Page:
The Netherlands are small and quite densely populated. But for a relatively small country, it has a very rich variety of nature. The beaches of Zeeland, the rolling hills of Limburg, the variety in Hoge Veluwe national park and freshwater delta of Bieschbosch are exquisite. Personally, I can’t stay away from nature when heather fields are in full bloom and large parts of The Netherlands turn a deep shade of purple. Walk with me in a sea of purple at Hoorneboegse Heide, near Hilversum.
I am a city girl at heart (which may have occurred to you, if you’ve been reading this blog), but that doesn’t mean I don’t appreciate some happy little trees (yes, that’s Bob Ross for you) and shrubs every now and then. Even city girls need to clear their heads every now and then, right? Last year I visited the sand dunes at Beerschoten estate and forlorn Soestdijk Palace to take a break from work. This week I decided that I simply had to go see a man about some heather.
From early August on a large part of The Netherlands turn a deep shade of purple once the heather plants start blooming. I think it can easily be compared to the blooming lavender fields of Provence, it’s that pretty. Every year, many people are waiting anxiously for the heather to bloom in August. As a large part of The Netherlands is covered in moorland, the spectacular blooming heather can be seen in many places: near the coast, in forested areas and in sandy areas. You probably never realised heather was so Dutch. Though I think the moorlands are one of 15 reasons to come to The Netherlands in autumn.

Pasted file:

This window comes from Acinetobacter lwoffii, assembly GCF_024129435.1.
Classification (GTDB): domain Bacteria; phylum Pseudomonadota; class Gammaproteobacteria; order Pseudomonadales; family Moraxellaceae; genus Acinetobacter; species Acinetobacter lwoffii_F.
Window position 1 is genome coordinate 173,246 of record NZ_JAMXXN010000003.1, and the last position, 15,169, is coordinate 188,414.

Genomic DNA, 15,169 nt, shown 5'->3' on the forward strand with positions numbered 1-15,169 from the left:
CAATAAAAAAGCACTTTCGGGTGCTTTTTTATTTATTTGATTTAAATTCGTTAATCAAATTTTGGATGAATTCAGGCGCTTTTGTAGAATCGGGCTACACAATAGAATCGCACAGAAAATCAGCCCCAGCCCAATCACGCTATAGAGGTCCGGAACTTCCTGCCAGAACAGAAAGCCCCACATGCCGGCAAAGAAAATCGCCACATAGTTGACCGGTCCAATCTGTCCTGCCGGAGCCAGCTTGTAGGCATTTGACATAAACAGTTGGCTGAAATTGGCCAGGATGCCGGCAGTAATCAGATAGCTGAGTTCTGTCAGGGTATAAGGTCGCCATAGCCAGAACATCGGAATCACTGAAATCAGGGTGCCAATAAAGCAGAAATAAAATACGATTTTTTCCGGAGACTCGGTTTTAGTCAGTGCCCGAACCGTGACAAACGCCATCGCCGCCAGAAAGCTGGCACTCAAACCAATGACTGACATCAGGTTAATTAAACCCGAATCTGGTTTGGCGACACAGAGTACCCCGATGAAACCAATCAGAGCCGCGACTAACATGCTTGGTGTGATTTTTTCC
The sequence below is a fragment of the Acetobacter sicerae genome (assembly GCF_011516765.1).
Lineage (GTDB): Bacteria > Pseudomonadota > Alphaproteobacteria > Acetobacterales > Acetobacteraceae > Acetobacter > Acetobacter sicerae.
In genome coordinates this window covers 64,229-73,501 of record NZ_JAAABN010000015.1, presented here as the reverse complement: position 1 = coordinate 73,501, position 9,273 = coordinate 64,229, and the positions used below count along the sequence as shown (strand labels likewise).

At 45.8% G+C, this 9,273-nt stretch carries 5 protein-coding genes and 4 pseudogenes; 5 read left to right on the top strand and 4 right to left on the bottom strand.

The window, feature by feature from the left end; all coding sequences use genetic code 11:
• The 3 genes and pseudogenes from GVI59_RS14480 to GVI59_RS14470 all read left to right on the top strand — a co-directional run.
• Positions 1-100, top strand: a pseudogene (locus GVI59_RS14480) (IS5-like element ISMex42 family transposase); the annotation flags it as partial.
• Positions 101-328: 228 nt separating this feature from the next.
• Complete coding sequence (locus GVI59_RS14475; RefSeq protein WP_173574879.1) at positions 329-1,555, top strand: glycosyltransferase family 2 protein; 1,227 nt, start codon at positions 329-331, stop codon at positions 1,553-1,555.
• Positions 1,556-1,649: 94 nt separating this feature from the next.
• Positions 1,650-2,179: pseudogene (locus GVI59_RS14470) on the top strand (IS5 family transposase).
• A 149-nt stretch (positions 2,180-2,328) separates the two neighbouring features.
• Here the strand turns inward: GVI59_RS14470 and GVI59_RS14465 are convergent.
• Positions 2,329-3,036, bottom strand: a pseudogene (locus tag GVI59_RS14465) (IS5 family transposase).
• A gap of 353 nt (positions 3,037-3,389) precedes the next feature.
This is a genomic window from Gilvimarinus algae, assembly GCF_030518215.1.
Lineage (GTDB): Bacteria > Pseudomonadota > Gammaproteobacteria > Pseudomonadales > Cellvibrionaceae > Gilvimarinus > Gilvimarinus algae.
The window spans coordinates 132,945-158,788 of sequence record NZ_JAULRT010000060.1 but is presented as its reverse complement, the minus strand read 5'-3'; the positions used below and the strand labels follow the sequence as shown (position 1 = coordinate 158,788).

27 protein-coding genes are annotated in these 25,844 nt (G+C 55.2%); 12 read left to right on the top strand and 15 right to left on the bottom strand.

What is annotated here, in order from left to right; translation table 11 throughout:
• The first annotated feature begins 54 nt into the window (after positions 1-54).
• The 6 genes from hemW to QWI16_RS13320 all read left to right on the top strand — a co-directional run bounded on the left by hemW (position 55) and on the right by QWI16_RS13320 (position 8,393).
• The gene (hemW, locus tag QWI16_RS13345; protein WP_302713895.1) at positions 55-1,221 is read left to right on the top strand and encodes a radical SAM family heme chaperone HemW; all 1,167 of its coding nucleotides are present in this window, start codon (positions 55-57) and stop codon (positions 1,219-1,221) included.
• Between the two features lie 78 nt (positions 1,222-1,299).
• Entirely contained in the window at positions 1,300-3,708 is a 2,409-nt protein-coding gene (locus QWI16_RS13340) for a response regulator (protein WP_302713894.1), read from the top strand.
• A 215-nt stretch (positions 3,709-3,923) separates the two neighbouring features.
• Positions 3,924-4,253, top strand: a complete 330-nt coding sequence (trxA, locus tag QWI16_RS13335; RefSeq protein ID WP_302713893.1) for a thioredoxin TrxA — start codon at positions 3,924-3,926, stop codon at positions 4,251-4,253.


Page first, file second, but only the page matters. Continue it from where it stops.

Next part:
Seeing Dutch heather fields: take a chance
Though this year, seeing Holland’s heather fields in bloom has proven to be quite the challenge, as our summer was dry, dryer, dryest. Hardly any rain fell in June, July and August causing the majority of heather plants to die. Since I’m a big sucker for pretty heather fields and decided to take a chance and drive to nearby Hilversum to see if the moorlands defied the draughts of last summer. I ended up on Hoorneboegse Heide and even though a lot of plants had suffered, I was in for quite a surprise.
Hoornboegse Heide qualifies as ancient, or so I think. Not too long ago burial mounds from the Stone age, Bronze age and Iron age were found. Though in all honesty, not much is visible during your hike on the moorlands. Heather needs quite sandy soil to flourish, that’s why you’ll even be able to see heather fields in coastal areas in Holland, though Hoorneboeg is also quite sandy and the landscape is slightly sloping.
Cows and sheep graze the fields to naturally maintain them, though I didn’t encounter any on my walk (sadly, as especially the oxes are quite pretty). Actually, I hardly encountered anyone or anything during my stroll. Some lonely dog walkers or cyclists, and that’s it. It was just me, some bees and butterflies. The heather fields only suffered from the draught here and there, and I felt lucky to be enveloped in a deep deep purple blanket.
Holland heather fields: getting to Hoorneboegse Heide
- The heather fields bloom from half of August until half of September.
- It’s easy to visit Hilversum and Hoorneboegse Heide from either Utrecht or Amsterdam. Hop on a train to Hilversum, take bus 104 to Loosdrecht and get off at the stop Prinsens Margrietstraat in Loosdrecht. From there, walk to the Hilversum airfield to enter the natural reserve. There’s a small restaurant near the airfield.
- To travel on all public transport in The Netherlands, but an OV chip card, which you can charge as you go.
- If you have rented a car, simply drive to ‘Vliegveld Hilversum’, the parking is at the park’s entrance.
Are there heather fields to swoon at where you live?
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